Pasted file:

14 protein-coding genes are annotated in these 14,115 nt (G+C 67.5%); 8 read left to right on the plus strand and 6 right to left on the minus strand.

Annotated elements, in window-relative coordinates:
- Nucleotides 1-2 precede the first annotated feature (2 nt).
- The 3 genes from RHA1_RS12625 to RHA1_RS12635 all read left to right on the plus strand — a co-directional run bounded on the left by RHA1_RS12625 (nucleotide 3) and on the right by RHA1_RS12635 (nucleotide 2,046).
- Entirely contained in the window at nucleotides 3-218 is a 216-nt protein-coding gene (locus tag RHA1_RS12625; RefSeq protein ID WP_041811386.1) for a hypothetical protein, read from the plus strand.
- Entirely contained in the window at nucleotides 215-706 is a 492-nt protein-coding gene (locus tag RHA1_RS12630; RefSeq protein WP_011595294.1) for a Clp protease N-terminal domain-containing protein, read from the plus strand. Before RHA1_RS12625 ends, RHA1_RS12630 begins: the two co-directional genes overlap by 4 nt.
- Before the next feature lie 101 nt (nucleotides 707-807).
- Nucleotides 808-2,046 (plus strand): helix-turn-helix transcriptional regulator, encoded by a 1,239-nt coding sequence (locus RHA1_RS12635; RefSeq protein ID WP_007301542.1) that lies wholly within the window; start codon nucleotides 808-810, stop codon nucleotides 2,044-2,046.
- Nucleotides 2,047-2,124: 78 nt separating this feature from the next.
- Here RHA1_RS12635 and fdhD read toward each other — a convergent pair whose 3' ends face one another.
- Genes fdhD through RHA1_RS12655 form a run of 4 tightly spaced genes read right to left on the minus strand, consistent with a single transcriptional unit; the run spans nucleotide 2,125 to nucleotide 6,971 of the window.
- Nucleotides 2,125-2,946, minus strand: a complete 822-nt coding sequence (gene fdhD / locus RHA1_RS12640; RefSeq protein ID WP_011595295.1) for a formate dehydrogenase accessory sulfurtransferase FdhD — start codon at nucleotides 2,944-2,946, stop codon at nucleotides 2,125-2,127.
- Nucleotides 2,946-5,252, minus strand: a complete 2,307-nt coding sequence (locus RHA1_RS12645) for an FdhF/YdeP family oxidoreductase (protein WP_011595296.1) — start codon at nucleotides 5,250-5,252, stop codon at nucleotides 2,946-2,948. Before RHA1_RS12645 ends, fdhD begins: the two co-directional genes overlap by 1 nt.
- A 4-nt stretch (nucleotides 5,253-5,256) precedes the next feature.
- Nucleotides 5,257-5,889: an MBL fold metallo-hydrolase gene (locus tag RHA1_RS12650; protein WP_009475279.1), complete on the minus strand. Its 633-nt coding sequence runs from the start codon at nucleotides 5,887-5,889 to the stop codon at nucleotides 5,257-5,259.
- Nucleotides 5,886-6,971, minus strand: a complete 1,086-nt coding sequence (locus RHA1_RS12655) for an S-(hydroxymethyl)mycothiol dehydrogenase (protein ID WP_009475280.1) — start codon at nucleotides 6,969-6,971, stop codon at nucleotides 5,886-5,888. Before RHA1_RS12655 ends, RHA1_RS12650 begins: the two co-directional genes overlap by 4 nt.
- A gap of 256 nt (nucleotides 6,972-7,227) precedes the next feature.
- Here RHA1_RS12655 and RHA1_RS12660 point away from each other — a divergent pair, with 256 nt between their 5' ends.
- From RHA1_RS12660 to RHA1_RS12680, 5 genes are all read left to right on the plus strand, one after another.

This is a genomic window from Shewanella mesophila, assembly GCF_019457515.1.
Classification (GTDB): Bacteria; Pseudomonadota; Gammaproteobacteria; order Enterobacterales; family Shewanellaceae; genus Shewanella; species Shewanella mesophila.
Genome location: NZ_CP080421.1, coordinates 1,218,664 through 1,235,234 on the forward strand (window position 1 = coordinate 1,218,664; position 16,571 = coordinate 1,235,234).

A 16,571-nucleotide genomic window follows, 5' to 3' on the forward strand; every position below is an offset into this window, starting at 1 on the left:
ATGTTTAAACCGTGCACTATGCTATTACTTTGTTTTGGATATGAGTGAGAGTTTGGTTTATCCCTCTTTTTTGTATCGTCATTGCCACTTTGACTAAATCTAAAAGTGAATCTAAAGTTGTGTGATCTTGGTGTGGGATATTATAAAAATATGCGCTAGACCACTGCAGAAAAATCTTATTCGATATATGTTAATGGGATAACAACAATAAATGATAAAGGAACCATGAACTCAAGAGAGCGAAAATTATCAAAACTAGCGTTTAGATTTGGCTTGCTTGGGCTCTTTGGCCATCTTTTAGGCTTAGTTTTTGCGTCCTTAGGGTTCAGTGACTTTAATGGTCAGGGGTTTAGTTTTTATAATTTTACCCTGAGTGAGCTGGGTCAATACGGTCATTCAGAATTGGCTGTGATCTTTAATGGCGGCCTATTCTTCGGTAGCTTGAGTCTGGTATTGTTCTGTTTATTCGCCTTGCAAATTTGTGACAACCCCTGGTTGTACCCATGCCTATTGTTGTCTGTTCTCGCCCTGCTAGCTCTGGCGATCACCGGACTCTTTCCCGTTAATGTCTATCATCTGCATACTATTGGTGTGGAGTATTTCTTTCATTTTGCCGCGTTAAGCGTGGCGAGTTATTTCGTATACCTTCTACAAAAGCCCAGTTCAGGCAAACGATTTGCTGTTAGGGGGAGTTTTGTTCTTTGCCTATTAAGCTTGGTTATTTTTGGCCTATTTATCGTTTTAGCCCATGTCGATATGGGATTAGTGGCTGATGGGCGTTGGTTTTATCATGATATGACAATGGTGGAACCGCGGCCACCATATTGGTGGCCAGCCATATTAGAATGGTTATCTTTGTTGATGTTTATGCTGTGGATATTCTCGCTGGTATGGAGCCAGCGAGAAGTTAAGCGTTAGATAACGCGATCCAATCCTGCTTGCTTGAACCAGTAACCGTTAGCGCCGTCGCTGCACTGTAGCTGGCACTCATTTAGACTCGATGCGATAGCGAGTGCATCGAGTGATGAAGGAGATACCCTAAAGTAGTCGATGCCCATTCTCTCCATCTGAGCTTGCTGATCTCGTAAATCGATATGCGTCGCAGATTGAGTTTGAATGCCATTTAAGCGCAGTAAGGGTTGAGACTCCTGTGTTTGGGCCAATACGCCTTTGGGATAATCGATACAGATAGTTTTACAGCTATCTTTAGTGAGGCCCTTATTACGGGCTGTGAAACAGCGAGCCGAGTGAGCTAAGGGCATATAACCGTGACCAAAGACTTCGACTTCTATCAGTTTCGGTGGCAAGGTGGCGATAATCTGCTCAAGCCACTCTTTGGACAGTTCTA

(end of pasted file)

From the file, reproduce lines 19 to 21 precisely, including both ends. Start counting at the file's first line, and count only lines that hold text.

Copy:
- From RHA1_RS12660 to RHA1_RS12680, 5 genes are all read left to right on the plus strand, one after another.

This is a genomic window from Shewanella mesophila, assembly GCF_019457515.1.
Classification (GTDB): Bacteria; Pseudomonadota; Gammaproteobacteria; order Enterobacterales; family Shewanellaceae; genus Shewanella; species Shewanella mesophila.